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Rolling pins: marble v. wood v. other

 
 
Reply Wed 31 Dec, 2008 07:11 pm
Today at Goodwill I found a beautiful marble rolling pin. I've never had one before. I bought this one because it was pretty (marble!), heavy (about 6 pounds) and cheap ($4). I thought the weight might help Mo with rolling things out (he loves to do that) but has a hard time with my lightweight wooden rolling pin.

But then I started thinking.... is a marble rolling pin used for something specific, like pastry or is it an all purpose rolling pin? Should you maybe chill it?

What kind of rolling pin do you use?

Why?
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Type: Question • Score: 6 • Views: 9,970 • Replies: 20
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ossobuco
 
  2  
Reply Wed 31 Dec, 2008 07:16 pm
@boomerang,
I don't know, re marble. Probably pastry. I have two oldie wooden ones and those are not all that light weight.. also from antique or thrift stores. I drilled holes into studs to take the screw hooks to hold them by the rolly handles.
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boomerang
 
  1  
Reply Wed 31 Dec, 2008 07:21 pm
My wooden rolling pin is pretty old but it isn't very heavy. I think I got it from my mom's house at some point. (My mom is not a good cook, heck, she's barely a cook at all, what she was doing with a rolling pin at all I don't know.)

I've looked at some newer pins but either the light weight or the heavy cost has stopped me from buying one.

0 Replies
 
ehBeth
 
  1  
Reply Wed 31 Dec, 2008 07:25 pm
@boomerang,
ha!

Marble rolling pins are good for pastry as the marble stays cool - and that's sort of important when you're rolling out pastry. You can buy fancy rolling pins that are hollow inside - you put ice/ice water inside. They're lighter than marble, but not really as nice (in my truly not humble opinion)
0 Replies
 
ehBeth
 
  1  
Reply Wed 31 Dec, 2008 07:31 pm
@boomerang,
boomerang wrote:
What kind of rolling pin do you use?


I barely bake at all nowadays, but in the meantime I've picked up about mmmmm 12 or 15 or 20 rolling pins. Mostly different shapes and sizes of treen, a couple of ceramic ones ... I posted about it at Abuzz at some point. I was trying to figure out a good way to display them and still have access to them.

I think all but 2 of them are from thrift/second-hand shops.
ehBeth
 
  1  
Reply Wed 31 Dec, 2008 07:33 pm
@boomerang,
and now I just want to say ooooooooh and aaaaaaaaaahhhhh

http://www.fantes.com/rolling-pins.html
boomerang
 
  1  
Reply Wed 31 Dec, 2008 07:52 pm
I recall seeing pictures of your collection at some point, ehBeth, which is why I gave you a "hello" in the tags. I knew you would dive in!

I've been dickering with the idea of a "collection" of something since visting my brother's house. His wife collects bird things. Even in their temporaryish home her bird collection is evident.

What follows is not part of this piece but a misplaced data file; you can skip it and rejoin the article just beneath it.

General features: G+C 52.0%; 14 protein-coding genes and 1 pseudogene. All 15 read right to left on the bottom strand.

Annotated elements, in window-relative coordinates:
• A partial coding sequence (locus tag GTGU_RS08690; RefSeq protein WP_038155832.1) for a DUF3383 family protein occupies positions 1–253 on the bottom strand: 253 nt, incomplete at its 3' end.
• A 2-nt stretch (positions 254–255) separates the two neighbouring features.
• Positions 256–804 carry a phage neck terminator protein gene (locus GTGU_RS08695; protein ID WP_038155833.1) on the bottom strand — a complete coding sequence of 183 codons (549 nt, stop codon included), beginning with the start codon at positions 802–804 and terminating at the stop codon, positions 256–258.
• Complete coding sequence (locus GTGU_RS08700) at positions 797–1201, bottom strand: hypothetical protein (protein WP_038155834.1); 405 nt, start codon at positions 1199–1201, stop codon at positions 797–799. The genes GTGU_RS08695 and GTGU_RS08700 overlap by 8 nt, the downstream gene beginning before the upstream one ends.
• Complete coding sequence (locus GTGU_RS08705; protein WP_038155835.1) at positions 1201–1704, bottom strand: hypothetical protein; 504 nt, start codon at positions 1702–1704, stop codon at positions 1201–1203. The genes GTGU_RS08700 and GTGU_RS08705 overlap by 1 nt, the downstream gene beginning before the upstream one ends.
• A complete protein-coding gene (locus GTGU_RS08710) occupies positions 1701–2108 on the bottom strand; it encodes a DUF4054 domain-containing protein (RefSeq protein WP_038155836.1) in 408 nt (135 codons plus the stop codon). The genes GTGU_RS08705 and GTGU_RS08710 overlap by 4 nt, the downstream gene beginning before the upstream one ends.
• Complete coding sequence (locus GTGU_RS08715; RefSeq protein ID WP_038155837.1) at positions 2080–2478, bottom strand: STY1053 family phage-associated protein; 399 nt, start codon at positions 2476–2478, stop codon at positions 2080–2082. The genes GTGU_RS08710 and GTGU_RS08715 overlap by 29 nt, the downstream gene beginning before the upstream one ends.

In some kind of a weird way seeing a collection of something was comforting. I don't know how to explain it --- even though it wasn't their permanent home it felt like home because of the collection.

I'm getting nostalgic in my old age......
ehBeth
 
  1  
Reply Wed 31 Dec, 2008 08:00 pm
@boomerang,
Don't you have a tassel collection?

S'funny, I don't think of the rolling pins as a collection, but they sort of became one.

I think a lot of the 'collection' thing comes from the presentation.

Over the years, I've picked up a lot of bird decoys, carved birds, soapstone birds, fabric birds ... I don't see the collection as they're spread all over the place. When I moved here, I packed up all of the birds and took them to a friend's place for safekeeping (some of the decoys are kind of special - serious antiques from serious auctions) during the early reno days. G unpacked the birds and set them all out in her conservatory. All of a sudden there was a collection. Almost made me wish I had a whole room I could devote to presenting the birds.
0 Replies
 
ossobuco
 
  1  
Reply Wed 31 Dec, 2008 08:16 pm
@ehBeth,
Ok, ok, I envy your rolling pin collection! My two just happen to work with a sixteen inch stud distribution for the hooks -
and I really liked (this was back in north north - now they're in a basket) both seeing them on the wall and having them grabable.

I'd still be interested in a wall display if I were you, but with that many, they probably vary in length.

Mulling.


Boom, I got my best one at an "antique" store that sold armoires. Well, in north north, they still didn't cost that much.
ehBeth
 
  1  
Reply Wed 31 Dec, 2008 08:23 pm
@ossobuco,
I saw something in a Country Living mag, some years before I had all of these pins. It was a plastic-coated wire grid mounted on a wall - about 4 - 5 feet wide, floor to ceiling. The rolling pins were on hooks, horizontally. It looked fab.

I don't have enough wall space in my odd little kitchen. Well, not tiny, just very oddly set up - too many doors and windows, not enough cupboards or walls.